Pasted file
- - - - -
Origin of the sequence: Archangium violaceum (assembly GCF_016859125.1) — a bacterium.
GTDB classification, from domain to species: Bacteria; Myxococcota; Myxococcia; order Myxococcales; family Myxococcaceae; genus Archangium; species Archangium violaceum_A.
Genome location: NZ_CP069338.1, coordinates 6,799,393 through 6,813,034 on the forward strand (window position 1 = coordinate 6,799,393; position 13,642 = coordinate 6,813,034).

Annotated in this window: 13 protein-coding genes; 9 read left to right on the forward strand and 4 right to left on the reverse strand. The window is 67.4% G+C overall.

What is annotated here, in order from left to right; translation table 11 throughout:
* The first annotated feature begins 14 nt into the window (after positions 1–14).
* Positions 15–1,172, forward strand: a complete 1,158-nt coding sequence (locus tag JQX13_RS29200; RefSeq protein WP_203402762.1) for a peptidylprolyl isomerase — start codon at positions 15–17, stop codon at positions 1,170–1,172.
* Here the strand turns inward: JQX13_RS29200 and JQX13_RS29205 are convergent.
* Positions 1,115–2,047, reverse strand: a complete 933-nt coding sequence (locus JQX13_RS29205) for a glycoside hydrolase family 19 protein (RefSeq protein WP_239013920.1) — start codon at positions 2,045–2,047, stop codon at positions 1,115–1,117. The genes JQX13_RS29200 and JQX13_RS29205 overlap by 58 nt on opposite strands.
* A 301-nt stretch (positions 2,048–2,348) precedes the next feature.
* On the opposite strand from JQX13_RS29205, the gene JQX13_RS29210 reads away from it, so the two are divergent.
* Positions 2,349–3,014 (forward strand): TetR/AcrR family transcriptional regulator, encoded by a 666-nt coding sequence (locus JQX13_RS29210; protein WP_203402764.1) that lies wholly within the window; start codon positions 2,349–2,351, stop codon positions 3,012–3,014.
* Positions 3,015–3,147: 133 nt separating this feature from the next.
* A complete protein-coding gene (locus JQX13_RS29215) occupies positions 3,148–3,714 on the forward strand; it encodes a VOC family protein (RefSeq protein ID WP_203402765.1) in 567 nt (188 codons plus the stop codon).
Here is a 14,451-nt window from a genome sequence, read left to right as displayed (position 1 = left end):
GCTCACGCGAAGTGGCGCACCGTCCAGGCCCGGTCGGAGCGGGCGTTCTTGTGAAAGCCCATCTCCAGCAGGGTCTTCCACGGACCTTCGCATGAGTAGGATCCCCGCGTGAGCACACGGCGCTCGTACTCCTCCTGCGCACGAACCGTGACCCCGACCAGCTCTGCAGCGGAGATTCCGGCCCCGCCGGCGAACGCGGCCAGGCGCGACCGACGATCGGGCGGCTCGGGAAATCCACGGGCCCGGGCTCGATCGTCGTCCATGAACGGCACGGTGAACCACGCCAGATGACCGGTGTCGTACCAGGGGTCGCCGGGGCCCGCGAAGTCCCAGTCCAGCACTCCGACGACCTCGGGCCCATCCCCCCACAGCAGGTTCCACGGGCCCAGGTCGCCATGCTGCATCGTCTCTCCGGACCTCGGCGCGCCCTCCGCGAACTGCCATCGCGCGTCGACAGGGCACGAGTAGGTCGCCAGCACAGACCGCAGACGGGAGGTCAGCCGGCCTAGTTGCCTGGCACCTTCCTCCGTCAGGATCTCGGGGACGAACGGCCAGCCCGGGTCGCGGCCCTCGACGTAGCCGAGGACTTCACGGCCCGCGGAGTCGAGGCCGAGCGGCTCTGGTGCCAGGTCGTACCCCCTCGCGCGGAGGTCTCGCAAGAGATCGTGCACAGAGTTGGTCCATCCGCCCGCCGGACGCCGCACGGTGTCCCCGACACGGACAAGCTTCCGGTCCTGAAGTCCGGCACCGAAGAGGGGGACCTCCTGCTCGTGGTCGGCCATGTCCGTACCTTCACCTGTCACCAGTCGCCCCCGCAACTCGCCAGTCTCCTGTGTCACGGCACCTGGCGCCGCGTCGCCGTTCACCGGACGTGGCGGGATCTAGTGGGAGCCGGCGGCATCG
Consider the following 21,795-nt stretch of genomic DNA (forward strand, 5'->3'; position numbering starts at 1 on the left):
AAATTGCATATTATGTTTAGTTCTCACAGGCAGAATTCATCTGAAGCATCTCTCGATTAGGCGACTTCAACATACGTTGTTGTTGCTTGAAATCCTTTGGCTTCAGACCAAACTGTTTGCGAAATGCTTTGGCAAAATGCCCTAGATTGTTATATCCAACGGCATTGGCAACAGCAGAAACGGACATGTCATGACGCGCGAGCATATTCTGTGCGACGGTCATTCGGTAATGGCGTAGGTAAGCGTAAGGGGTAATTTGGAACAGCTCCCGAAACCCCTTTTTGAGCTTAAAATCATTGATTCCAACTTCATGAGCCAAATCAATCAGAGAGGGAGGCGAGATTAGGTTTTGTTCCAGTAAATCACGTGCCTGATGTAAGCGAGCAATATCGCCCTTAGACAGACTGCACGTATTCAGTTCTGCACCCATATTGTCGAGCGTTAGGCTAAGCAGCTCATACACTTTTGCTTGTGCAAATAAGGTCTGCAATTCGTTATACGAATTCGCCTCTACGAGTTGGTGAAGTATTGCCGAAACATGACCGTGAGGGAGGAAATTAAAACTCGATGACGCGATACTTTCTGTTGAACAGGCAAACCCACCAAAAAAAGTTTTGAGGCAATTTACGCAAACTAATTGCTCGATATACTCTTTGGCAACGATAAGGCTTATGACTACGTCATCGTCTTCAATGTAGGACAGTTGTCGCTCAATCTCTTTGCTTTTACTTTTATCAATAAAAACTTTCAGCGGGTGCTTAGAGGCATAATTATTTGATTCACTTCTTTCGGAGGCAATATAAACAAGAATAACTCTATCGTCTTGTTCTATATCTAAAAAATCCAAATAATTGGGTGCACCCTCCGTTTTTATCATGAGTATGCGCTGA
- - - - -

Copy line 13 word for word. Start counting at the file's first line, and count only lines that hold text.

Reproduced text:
* Positions 3,015–3,147: 133 nt separating this feature from the next.